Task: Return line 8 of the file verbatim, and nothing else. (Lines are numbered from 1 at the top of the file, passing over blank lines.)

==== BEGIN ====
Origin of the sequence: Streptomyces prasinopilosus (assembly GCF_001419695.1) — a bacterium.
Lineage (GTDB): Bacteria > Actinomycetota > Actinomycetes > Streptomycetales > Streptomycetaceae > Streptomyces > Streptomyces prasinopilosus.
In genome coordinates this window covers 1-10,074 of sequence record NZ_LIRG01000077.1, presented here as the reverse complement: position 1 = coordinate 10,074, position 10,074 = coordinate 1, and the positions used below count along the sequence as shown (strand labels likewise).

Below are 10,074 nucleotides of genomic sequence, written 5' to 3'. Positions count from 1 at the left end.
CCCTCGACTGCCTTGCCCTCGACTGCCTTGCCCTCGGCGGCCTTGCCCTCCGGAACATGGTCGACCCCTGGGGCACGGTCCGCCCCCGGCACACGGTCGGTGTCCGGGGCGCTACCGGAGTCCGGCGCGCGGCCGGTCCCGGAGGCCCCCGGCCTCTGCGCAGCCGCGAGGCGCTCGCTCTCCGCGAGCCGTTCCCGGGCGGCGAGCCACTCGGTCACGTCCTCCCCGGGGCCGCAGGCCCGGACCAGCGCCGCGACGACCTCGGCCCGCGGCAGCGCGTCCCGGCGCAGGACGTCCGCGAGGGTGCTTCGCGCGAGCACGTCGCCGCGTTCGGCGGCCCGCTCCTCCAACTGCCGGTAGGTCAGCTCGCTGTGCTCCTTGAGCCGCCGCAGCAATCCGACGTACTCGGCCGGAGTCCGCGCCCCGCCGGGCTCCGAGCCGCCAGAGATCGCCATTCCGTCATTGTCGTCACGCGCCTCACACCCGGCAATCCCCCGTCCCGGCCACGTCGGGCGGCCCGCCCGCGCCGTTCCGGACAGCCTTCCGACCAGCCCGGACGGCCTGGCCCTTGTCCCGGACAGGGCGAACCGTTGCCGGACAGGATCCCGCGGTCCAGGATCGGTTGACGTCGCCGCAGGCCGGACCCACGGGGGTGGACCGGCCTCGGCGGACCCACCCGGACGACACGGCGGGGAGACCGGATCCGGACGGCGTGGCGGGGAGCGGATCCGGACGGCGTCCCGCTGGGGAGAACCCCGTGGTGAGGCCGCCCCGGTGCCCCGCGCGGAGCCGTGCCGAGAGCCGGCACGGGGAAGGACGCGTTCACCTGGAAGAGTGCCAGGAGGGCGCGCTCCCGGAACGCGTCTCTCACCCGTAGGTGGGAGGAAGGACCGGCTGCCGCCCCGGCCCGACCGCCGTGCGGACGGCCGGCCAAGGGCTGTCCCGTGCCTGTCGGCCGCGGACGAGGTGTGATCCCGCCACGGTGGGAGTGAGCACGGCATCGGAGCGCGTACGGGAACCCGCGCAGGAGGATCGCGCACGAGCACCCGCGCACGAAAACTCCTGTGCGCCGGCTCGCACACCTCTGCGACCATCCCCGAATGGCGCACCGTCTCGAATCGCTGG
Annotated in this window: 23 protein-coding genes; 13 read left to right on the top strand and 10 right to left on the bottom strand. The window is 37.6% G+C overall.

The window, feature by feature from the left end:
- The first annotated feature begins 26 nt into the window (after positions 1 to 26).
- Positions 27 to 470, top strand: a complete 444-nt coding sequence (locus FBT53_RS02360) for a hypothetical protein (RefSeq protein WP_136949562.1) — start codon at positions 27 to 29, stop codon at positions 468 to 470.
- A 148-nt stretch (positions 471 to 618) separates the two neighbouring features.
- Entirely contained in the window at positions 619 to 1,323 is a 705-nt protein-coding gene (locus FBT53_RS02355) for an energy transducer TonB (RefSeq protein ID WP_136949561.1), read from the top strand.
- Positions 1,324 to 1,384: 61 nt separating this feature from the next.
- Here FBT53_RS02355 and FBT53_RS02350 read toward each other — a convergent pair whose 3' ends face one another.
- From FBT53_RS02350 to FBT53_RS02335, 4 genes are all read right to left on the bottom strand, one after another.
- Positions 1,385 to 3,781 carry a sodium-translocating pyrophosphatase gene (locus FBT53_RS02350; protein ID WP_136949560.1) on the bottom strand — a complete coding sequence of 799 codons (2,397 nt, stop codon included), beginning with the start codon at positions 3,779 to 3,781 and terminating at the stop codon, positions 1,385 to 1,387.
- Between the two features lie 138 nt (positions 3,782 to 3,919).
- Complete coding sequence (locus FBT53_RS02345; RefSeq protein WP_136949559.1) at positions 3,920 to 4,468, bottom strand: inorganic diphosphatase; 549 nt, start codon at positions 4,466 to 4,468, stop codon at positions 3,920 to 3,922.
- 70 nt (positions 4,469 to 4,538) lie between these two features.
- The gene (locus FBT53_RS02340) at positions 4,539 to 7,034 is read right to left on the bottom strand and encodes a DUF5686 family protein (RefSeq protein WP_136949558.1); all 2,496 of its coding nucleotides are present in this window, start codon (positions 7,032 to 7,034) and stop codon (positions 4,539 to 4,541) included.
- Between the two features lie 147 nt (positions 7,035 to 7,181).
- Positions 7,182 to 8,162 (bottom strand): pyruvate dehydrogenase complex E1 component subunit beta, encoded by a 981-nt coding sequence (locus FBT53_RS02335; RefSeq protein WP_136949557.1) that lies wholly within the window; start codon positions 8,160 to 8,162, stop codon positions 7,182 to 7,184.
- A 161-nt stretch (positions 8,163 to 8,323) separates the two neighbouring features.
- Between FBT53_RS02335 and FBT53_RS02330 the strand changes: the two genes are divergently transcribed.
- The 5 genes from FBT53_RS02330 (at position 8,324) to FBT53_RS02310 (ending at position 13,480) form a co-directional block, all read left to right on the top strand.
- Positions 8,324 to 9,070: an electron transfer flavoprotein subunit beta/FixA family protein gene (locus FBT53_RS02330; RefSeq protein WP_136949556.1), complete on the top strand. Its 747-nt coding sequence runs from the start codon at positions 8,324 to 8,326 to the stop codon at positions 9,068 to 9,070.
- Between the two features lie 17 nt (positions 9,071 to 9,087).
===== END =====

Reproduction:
- The first annotated feature begins 26 nt into the window (after positions 1 to 26).